Idle Speed Too High

Troubleshooting a Toyota Corolla with a High Idle Speed

Question: Corolla Idle Speed Too High

Good day Vincent, I have a 1993 Toyota Corolla Gli, 1.6 liters, manual transmission with 138,000 kilometers, EFI, Power Steering and A/C. Recently, I noticed that the fuel consumption went up. I figured that it must be because of the high idling at 1,400 RPM, with the A/C turned off. When the A/C clutch engages, the RPM drops to 1,000, but this is still way too high since nominal is 800 +/- 50 rpm.

I have already checked the vacuum hoses for leaks and clogs, the air filter is clean, the throttle cable was not too tight, and I reset the ECU. But idling was still high even with a warmed up engine. Incidentally, I also noticed that the A/C is intermittently not engaging even if it is supposed to. What could be causing this?

My mechanic friend says it may be the MAF sensor. I tried swapping it out with another MAF sensor, with a different part number, though, since I couldn't find an exact match. But still, idling was high. I'd appreciate your help on this.

Bien

Answer: What to Check When the Idle Speed Is Too High

The first thing to do is to see if there are any diagnostic trouble codes stored in the PCM. If there are this will give us a good starting point for troubleshooting. Many parts chain store will read your codes for free, all you have to do is ask. When you find these codes, you will be able then to follow them to possible causes, or consult with a mechanic for further interpretation.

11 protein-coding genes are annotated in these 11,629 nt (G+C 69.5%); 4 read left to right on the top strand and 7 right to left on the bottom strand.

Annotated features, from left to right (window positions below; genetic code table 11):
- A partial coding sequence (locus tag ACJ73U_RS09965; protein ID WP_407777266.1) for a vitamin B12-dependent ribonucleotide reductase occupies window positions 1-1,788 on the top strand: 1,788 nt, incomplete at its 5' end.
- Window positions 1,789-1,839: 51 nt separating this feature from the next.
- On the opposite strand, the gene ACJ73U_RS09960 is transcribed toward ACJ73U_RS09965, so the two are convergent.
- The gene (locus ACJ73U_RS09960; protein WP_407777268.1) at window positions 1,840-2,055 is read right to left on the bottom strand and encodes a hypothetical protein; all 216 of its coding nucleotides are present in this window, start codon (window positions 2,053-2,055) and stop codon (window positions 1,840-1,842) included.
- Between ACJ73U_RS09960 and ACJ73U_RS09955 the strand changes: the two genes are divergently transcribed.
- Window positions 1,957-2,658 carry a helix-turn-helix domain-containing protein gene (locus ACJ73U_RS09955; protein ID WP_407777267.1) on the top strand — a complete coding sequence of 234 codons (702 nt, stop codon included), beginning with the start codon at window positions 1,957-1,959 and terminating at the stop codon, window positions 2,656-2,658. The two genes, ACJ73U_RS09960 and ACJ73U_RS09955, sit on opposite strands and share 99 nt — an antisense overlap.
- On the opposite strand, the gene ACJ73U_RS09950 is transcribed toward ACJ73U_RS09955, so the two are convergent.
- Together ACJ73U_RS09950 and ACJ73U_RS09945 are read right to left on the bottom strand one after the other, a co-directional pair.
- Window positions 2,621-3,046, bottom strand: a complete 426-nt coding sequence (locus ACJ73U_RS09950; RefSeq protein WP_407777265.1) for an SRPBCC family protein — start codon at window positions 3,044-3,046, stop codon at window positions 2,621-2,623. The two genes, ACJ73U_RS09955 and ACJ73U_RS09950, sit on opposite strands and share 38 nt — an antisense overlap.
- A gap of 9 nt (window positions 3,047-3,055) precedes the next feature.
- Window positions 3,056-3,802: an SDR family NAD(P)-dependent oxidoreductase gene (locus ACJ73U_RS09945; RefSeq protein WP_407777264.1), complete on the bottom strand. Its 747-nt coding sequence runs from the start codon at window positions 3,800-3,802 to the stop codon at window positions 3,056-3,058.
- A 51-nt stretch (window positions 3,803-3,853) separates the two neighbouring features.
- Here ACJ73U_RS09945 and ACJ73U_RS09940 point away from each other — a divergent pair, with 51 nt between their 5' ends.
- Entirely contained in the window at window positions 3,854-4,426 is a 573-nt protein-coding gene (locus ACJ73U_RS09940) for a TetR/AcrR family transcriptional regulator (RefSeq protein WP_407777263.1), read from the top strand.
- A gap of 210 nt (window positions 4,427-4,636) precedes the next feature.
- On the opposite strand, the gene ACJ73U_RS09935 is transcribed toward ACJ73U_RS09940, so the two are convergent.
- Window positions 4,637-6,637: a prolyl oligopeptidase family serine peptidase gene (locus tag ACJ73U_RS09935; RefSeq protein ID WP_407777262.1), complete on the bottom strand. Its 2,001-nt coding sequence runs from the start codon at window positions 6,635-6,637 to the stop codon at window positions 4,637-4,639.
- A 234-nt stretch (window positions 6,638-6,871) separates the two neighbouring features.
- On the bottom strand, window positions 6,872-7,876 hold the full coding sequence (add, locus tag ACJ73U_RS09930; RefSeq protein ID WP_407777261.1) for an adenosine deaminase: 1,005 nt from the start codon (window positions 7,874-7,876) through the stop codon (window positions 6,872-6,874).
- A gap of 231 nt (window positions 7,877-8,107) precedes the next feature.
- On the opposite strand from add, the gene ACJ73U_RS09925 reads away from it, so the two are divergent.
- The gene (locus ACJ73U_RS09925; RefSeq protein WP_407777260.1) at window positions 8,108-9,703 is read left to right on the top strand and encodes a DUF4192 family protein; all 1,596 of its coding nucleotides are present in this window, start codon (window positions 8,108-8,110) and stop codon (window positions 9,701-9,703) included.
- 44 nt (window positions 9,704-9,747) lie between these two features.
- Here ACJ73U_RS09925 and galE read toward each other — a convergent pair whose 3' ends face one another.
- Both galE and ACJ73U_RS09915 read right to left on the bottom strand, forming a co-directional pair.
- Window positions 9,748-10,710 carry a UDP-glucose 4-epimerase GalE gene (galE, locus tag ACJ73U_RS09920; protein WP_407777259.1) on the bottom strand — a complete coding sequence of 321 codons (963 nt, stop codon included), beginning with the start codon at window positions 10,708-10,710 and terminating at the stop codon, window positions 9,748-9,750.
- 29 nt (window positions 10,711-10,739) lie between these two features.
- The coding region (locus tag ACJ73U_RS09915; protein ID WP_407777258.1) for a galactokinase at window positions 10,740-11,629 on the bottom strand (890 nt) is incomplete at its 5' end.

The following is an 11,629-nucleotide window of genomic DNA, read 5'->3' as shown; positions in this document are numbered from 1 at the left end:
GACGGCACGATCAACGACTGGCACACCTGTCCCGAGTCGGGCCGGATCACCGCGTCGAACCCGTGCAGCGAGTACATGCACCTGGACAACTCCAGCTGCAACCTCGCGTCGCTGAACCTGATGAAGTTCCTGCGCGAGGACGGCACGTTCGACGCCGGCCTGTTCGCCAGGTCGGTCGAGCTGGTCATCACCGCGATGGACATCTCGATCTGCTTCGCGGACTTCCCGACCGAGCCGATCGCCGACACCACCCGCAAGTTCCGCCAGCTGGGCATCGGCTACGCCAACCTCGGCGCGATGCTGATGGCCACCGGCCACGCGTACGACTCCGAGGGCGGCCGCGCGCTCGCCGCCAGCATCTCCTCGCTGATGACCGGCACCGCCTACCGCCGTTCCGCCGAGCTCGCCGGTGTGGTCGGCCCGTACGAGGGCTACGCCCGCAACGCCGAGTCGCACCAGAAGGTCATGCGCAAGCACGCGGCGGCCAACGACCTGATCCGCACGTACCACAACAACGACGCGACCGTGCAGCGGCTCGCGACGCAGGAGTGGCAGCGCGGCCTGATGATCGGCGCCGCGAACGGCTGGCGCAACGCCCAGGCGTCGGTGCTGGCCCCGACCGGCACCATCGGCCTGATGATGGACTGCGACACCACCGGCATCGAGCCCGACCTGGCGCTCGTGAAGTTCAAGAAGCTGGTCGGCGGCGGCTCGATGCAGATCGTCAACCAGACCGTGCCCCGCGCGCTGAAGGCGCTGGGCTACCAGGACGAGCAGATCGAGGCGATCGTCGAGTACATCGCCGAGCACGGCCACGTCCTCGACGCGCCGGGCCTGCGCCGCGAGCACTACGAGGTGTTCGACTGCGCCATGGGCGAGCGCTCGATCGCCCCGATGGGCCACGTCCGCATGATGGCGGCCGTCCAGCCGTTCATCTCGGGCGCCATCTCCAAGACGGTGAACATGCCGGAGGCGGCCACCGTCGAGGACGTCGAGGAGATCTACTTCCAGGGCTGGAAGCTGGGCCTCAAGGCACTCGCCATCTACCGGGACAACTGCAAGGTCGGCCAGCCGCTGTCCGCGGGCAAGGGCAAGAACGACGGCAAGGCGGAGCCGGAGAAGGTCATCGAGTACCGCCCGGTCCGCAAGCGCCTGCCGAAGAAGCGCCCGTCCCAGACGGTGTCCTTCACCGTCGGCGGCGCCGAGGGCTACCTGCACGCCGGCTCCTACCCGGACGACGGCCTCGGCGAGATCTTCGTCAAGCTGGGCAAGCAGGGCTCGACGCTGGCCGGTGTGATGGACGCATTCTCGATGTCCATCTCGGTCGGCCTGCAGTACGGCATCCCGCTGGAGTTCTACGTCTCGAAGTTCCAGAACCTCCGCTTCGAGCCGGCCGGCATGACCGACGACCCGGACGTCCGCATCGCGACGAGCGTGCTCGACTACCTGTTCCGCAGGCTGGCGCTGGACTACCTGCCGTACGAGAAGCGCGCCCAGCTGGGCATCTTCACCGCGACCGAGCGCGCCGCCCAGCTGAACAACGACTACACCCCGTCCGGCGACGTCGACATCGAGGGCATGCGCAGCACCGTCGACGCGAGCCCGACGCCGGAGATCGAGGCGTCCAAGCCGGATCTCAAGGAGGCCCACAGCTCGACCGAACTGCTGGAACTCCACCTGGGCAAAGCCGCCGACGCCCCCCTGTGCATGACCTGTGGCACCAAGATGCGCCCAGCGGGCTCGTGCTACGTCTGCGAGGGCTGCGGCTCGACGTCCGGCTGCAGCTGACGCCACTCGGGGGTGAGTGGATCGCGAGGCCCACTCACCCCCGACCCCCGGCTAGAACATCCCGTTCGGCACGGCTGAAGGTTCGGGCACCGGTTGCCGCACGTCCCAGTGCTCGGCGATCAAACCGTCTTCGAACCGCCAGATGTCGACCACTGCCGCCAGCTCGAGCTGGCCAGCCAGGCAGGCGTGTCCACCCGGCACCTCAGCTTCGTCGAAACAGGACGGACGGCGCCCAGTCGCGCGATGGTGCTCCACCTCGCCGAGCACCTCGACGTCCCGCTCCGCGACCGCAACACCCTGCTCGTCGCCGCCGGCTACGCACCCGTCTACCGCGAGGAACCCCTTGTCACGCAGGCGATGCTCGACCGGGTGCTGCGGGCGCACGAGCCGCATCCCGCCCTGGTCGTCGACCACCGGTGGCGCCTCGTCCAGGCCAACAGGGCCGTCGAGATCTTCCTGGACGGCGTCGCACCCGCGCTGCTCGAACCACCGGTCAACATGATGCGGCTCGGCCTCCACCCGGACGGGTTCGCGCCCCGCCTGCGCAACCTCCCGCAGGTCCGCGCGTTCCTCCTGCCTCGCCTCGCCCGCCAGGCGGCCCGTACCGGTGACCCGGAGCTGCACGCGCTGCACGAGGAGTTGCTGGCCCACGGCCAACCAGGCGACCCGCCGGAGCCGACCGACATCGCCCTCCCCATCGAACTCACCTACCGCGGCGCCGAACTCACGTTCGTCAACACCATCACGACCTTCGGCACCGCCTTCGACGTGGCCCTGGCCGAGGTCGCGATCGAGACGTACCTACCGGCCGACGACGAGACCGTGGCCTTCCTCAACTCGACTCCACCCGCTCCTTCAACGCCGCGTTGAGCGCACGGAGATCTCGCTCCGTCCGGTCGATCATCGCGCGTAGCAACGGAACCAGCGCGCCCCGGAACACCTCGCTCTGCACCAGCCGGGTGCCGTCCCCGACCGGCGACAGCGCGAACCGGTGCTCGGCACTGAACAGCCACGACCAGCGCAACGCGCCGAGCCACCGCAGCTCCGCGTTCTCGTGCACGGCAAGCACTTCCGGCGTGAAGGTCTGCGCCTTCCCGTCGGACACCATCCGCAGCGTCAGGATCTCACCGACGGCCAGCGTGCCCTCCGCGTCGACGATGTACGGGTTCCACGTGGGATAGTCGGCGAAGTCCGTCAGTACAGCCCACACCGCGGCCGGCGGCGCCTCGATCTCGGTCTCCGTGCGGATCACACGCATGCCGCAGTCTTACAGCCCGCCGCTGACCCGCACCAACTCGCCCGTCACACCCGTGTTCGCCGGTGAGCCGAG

Lacking any codes, I would have to start with the Idle Air Control Valve/Bypass Air Control (IACV/BAC). You can try cleaning it and see if that improves your idle speed. A throttle body cleaning is likely to cure the high idle speed as well.

Possible Causes of High Idle Speed

There are many possibilities when your engine is idling too fast.

Here are some common ones to help guide you towards the root of the problem. More: Car Idling Speed Problems

  • In vehicles that have carburetors, a bad accelerator pump or power circuit.
  • The engine is overheating, and the cooling system needs repair.
  • Fuel pressure regulator may be operating at too low of a pressure and would need to be replaced.
  • Ignition timing needs adjusting.
  • Ignition problems stemming from the distributor cap, rotor, ignition wires or spark plugs.
  • The computerized engine control system is faulty.
  • Vacuum leak
  • Bad idle speed control unit
  • Bad alternator

For the do-it-yourself mechanic, this is a problem you may be able to trace to its source with some patient troubleshooting. Some of the solutions are best performed by a service shop.

One tip is to check the engine idle only with the air conditioning and defroster in the OFF setting. You won't get a true idle speed if they are at work. They trigger changes in the idle speed that can mask the real problem.